IE2019 Final Q2: Useful Knowledge

I taught a radical course on Islamic Economics 2019 (shortlink: bit.do/ie2019) at IIIE, IIUI last semester. A previous post on “Economic Theory: Purpose of Life” explained how this most important of all questions is given a wrong answer. Students absorb this answer, and adapt their lives to the only “rational” goal of the pursuit of pleasure by consumptions of goods and services. Exposing this fallacy of “The Coca-Cola Theory of Happiness” which lies at the heart of modern economics was one of the goals of my course. The next three questions on the final deal with the nature of knowledge which is imparted to us via our Western education. I have a previous lecture on “The Search for Knowledge” which was delivered to students of Research Methodology. I explained that what Western epistemology says about knowledge is radically different from what Islam teaches us. Islam teaches us the real “knowledge” teaches us how to live, and how to be human beings, while Western education teaches us how to be human resources. Obviously, when “knowledge” itself is defined differently, then the ways of our searching for knowledge (research methodology) must also be different. Questions 2,3,4 on the Final Exam of IE 2019 deal with various aspects of the difference in how knowledge is defined by the West, and how Islam defines knowledge.

Q2: Distinguish between Useful Versus Useless knowledge according to Western teachings and the same two concepts according to Islamic teachings.

A2: An extended discussion was given in a classroom lecture on this topic, linked in a post on “Useful Versus Useless Knowledge“. We provide a brief summary here. Since economics defines the purpose of life as the consumption of goods and services without limit, useful knowledge is whatever type of knowledge makes this possible. This means that knowledge which permits us to earn money is useful, and that which does not allow us to make money is useless. To illustrate this, consider a discussion which took place at Stanford University about low enrollments in the Social Sciences, some ten years ago. The faculty decided that we should inform students about the job opportunities and salaries available to graduates with these degrees, so as to attract them. In contrast to this, Islam tells us that useful knowledge enters the heart, and teaches us how to be human beings. All human beings are born with rare and unique qualities, and all have the potential to affect the lives of millions. Knowledge is what is required to nurture and grow this potential. From the start, this means that we must teach every student according to his or her own unique capabilities, instead of “Teaching Fish to Fly”. Constrast this with a Western education, which teaches all students the same subject matter in the same style. Students are not given the option of dissent — all must master the existing corpus of knowledge. This makes Western education a form of “Brainwashing, instead of Meta-Level Analysis “. The best Islamic education teaches us to study questions, and different answers given by different parties based on different arguments, and then to learn how to evaluate these arguments — this is called meta-level analysis, because it analyzes different arguments, instead of teaching us what to believe.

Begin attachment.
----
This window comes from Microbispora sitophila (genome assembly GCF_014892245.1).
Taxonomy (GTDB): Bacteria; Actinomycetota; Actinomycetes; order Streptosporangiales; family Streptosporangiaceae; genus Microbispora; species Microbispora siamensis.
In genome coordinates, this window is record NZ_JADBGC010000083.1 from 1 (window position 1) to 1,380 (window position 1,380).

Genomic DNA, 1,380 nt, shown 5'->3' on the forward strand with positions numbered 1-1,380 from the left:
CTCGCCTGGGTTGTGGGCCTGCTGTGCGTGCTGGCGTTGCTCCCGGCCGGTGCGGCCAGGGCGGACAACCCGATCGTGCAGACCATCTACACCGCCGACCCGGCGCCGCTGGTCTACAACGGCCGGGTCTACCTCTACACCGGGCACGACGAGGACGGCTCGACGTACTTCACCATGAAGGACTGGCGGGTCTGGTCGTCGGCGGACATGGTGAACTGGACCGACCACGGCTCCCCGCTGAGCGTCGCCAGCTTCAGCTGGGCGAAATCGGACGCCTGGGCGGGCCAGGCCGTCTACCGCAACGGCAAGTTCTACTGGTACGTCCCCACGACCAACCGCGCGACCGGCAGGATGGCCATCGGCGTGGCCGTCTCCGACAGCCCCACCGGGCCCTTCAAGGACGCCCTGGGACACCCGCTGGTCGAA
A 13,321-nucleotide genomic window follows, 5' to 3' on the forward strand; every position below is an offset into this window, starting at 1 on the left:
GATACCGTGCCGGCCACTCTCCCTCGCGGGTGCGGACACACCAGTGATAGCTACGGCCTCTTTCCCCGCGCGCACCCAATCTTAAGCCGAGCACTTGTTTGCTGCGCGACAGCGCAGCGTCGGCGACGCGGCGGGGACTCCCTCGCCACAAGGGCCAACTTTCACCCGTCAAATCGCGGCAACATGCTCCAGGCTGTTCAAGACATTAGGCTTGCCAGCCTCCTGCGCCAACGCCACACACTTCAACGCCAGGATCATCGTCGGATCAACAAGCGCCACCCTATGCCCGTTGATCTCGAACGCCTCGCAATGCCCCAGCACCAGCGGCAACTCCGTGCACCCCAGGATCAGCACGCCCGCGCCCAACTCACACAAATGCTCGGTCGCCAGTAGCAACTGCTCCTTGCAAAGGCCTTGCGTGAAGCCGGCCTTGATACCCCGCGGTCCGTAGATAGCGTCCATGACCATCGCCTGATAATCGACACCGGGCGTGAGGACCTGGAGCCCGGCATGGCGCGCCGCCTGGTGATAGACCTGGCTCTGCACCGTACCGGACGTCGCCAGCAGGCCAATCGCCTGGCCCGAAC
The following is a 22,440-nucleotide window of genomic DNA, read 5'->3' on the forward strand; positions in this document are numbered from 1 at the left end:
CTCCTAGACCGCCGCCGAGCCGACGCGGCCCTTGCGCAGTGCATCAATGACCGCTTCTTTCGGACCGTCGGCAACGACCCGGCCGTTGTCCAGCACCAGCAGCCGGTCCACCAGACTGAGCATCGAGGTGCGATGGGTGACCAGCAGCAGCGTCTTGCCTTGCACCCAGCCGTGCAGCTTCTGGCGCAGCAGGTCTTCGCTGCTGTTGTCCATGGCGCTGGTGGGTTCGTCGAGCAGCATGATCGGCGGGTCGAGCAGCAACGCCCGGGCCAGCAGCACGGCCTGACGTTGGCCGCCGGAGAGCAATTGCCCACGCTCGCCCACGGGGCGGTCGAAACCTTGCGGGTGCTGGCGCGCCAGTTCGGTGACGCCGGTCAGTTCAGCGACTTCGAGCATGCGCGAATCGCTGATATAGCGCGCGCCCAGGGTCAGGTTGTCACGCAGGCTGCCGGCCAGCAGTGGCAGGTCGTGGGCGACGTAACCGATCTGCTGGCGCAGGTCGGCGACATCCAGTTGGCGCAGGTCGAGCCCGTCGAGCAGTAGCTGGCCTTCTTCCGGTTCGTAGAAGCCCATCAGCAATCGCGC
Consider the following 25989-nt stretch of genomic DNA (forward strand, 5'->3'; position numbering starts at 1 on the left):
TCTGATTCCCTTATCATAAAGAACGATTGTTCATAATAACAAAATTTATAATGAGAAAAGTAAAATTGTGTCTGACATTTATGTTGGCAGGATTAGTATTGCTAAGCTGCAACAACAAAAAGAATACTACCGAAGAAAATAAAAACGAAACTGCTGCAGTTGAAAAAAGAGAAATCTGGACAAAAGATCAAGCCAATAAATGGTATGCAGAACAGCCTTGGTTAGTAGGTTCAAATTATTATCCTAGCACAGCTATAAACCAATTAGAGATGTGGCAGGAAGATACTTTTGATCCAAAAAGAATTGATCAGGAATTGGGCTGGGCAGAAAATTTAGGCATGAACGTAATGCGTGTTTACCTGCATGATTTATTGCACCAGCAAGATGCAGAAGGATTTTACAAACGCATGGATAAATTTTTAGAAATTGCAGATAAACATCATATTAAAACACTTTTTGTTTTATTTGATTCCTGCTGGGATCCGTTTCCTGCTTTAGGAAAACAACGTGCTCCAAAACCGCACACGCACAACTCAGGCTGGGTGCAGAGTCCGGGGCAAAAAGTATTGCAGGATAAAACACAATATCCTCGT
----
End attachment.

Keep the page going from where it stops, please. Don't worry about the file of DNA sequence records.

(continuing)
To summarize, “useful” and “useless” is always with respect to some goal. If the goal of life is to make money, then useful knowledge is that which helps us to make money. On the other hand, if the goal of life is to develop the potential for excellence which we are all created with, then useful knowledge is about teaching us how live, in order to grow this potential. The purpose of life actually shapes how we live, and our identities; a short english talk on “Learn Who You Are!” explains how and why we have been trained to believe in false and meaningless goals, in order to conceal true identities from our own selves. This is the first segment of a much longer talk in Urdu to Iqra University students on “Learning to be a human being, instead of a human resource“.  Finally, because a Western education is designed to turn us into standardized machine parts for use in the labor market, it fails to educate us on the burning questions we face in our personal lives. Instead of this meaningless education, we need to learn about “Getting a Real Education”.

This entry was posted in Education, Islamic Knowledge by Asad Zaman. Bookmark the permalink.

About Asad Zaman

BS Math MIT (1974), Ph.D. Econ Stanford (1978)] has taught at leading universities like Columbia, U. Penn., Johns Hopkins and Cal. Tech. Currently he is Vice Chancellor of Pakistan Institute of Development Economics. His textbook Statistical Foundations of Econometric Techniques (Academic Press, NY, 1996) is widely used in advanced graduate courses. His research on Islamic economics is widely cited, and has been highly influential in shaping the field. His publications in top ranked journals like Annals of Statistics, Journal of Econometrics, Econometric Theory, Journal of Labor Economics, etc. have more than a thousand citations as per Google Scholar.

10 thoughts on “IE2019 Final Q2: Useful Knowledge

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